Where are the sites of blood cell formation?
- fetal liver + spleen are early site of hematopoiesis
- bone marrow takes over hematopoiesis by 7th month
Compatibility testing for agglutination of donor RBCs by the recipients' serum is called _____.
What are lymphatic vessels?
- collect lymph from tissues + move the fluids towards heart
- carries lymph to/away from lymph nodes
What are lymphs?
- excess tissue fluid carried by lymphatic vessels
- returns to circulatory system in veins
- materials (water, protein, blood cells) returned to blood
What are edemas?
- excess fluid IN tissues
- may be a result of infection/injury
- lymph vessels MUST pick up this excess fluids
What are lymph nodes?
- filters lymphs before it's returned to the blood
- there are defense cells within lymph nodes
What are the two types of defense cells found in lymph nodes?
- macrophages : engulfs + destroys foreign substances
- lymphocytes (provide immune response to antigens)
What is the spleen?
- forms blood cells in the fetus
- filters blood
- destroys worn out blood cells
- acts as a blood reservoir
What is the thymus gland?
- functions at peak levels during childhood
- produces hormones to program lymphocytes
What are tonsils?
- small masses of lymphoid tissues
- traps + removes bacteria/foreign materials
What are Peyer's Patches?
- resemble tonsils, but in the small intestines
- captures + destroys bacteria in the intestines
What are nonspecific body defenses?
- mechanisms that protect against a variety of invaders
- responds immediately to protect body from foreign things
What are the 4 surface membrane barriers?
- skin : physical barrier
- stomach mucosa : secretes acid
- saliva/lacrimal fluid : contains lysozyme
- mucus : traps microorganisms
What are phagocytes?
- engulf foreign material into a vacuole
- enzymes from lysosomes digest the material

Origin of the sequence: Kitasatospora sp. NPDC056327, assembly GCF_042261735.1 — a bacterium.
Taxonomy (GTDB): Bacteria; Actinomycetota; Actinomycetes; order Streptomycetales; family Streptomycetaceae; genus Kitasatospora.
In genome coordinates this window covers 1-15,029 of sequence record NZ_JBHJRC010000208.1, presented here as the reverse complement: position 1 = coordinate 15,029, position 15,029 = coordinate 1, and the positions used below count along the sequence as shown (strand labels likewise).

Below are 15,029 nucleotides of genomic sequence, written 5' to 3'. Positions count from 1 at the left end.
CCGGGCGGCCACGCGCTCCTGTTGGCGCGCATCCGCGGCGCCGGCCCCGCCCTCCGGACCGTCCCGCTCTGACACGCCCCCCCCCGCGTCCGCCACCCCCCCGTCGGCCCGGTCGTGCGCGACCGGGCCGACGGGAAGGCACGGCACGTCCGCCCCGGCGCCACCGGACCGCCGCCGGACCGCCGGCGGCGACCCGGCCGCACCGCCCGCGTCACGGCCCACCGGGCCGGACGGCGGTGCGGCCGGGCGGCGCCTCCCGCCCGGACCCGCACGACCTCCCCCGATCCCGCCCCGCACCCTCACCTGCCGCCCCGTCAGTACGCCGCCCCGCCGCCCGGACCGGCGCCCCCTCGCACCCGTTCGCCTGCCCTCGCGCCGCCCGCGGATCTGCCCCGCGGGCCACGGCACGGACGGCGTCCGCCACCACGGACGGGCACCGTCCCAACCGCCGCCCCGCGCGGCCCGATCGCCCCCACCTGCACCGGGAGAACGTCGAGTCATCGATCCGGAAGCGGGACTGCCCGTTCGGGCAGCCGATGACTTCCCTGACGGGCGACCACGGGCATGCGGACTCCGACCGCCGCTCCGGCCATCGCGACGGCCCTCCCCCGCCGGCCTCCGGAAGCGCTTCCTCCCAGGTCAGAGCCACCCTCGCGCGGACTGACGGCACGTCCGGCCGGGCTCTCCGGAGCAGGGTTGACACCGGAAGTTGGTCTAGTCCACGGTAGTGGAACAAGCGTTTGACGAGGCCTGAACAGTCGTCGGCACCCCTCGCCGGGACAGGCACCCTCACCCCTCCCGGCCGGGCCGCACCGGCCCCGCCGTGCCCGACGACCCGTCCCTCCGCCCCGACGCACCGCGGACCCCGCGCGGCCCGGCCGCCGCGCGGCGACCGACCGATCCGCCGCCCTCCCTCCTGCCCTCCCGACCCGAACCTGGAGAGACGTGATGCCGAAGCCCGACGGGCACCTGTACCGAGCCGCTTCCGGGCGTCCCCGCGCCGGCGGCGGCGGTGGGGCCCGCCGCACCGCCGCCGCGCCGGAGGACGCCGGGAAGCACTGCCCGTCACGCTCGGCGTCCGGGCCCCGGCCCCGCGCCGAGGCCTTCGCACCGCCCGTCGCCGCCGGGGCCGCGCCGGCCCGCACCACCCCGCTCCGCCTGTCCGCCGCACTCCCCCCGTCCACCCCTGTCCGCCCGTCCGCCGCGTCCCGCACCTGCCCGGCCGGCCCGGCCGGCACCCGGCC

What are the natural killer cells?
- cells that lyse + kill cancer cells
- can destroy virus-infected cells
What is an inflammatory response?
- triggered when body tissues are injured
- produces signs like redness, swelling, heat, pain, etc.
- results in a chain of events leading to healing/protection
What are complements?
proteins in the blood that "poke" holes in infected cells to destroy them
Why is a fever sometimes necessary?
to increase the speed of tissue repair
What induces a fever?
What are specific body defenses?
- antigen-specific : recognizes + acts against particular substance
- systemic : not restricted to initial infection site
- memory : recognizes + mounts a stronger attack on previously encountered pathogens
What are antigens?
any substance that provokes an immune response
Describe the process of a humoral immune response.
- B cells with specific receptors bind to specific antigen
- B cells are activated
- active B cells begin to reproduce identical copies
- becomes plasma cells that produce antibodies
- some B cells become memory cells
What is a secondary response?
- secondary exposure causes a rapid response
- stronger, faster + longer lasting
What is a naturally acquired ACTIVE immunity?
infection, contact with pathogen
What is a naturally acquired PASSIVE immunity?
antibodies passed from mother to fetus through placenta
What is an artificially acquired ACTIVE immunity?
vaccinations, dead/attenuated pathogens
What is an artificially acquired PASSIVE immunity?
injection of immune serum (antibodies)
What are antibodies?
proteins made by B cells that are carried in the blood plasma
What is a cellular immune response?
T cells directly attack infected cells
What are cytotoxic (killer) T cells?
specialized killer of infected cells
What are helper T cells?
- recruits other cells to fight the invaders
- interacts DIRECTLY with B cells
What are suppressor T cells?
- releases chemicals to suppress the activity of T+B cells
- stops the immune response to prevent uncontrolled activity
What are the 3 functions of antibodies?
What are autografts?
tissue taken from one site to another on the same person
What are isografts?
tissue taken from an identical twin
What are allografts?
tissue taken from an unrelated person
What are xenografts?
tissue taken from a different animal species
What are allergies?
abnormal, vigorous immune response
What are the 2 types of allergies?
- immediate hypersensitivity : begins within seconds
- delayed hypersensitivity : symptoms occur after 1-3 days
What are immunodeficiencies?
- production + function of immune cells are abnormal
- may be congenital (born with) or acquired
- includes AIDS
What are autoimmune diseases?
- immune system doesn't distinguish between self + non self
- body produces antibodies + sensitized T cells that attack its own tissues
T-cell activation leads to the formation of cytotoxic T cells and memory T cells that provide _____.